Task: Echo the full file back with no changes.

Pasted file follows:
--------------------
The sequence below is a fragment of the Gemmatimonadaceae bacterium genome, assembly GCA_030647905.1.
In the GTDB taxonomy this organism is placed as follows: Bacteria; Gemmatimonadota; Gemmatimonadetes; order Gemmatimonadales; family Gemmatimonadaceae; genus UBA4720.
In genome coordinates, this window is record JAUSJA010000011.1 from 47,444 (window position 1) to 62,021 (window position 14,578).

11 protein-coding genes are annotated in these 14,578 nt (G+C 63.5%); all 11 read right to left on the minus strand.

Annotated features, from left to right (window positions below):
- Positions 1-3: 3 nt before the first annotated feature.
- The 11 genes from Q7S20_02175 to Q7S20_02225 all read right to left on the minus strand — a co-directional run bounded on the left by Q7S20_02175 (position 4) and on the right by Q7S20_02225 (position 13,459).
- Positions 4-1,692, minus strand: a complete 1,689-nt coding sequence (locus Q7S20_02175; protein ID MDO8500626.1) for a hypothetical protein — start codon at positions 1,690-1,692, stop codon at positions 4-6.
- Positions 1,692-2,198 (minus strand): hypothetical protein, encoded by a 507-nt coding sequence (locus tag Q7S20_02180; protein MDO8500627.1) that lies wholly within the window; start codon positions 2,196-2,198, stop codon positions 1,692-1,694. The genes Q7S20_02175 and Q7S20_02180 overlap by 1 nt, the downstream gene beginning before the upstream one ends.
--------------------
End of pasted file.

The sequence below is a fragment of the Gemmatimonadaceae bacterium genome, assembly GCA_030647905.1.
In the GTDB taxonomy this organism is placed as follows: Bacteria; Gemmatimonadota; Gemmatimonadetes; order Gemmatimonadales; family Gemmatimonadaceae; genus UBA4720.
In genome coordinates, this window is record JAUSJA010000011.1 from 47,444 (window position 1) to 62,021 (window position 14,578).

11 protein-coding genes are annotated in these 14,578 nt (G+C 63.5%); all 11 read right to left on the minus strand.

Annotated features, from left to right (window positions below):
- Positions 1-3: 3 nt before the first annotated feature.
- The 11 genes from Q7S20_02175 to Q7S20_02225 all read right to left on the minus strand — a co-directional run bounded on the left by Q7S20_02175 (position 4) and on the right by Q7S20_02225 (position 13,459).
- Positions 4-1,692, minus strand: a complete 1,689-nt coding sequence (locus Q7S20_02175; protein ID MDO8500626.1) for a hypothetical protein — start codon at positions 1,690-1,692, stop codon at positions 4-6.
- Positions 1,692-2,198 (minus strand): hypothetical protein, encoded by a 507-nt coding sequence (locus tag Q7S20_02180; protein MDO8500627.1) that lies wholly within the window; start codon positions 2,196-2,198, stop codon positions 1,692-1,694. The genes Q7S20_02175 and Q7S20_02180 overlap by 1 nt, the downstream gene beginning before the upstream one ends.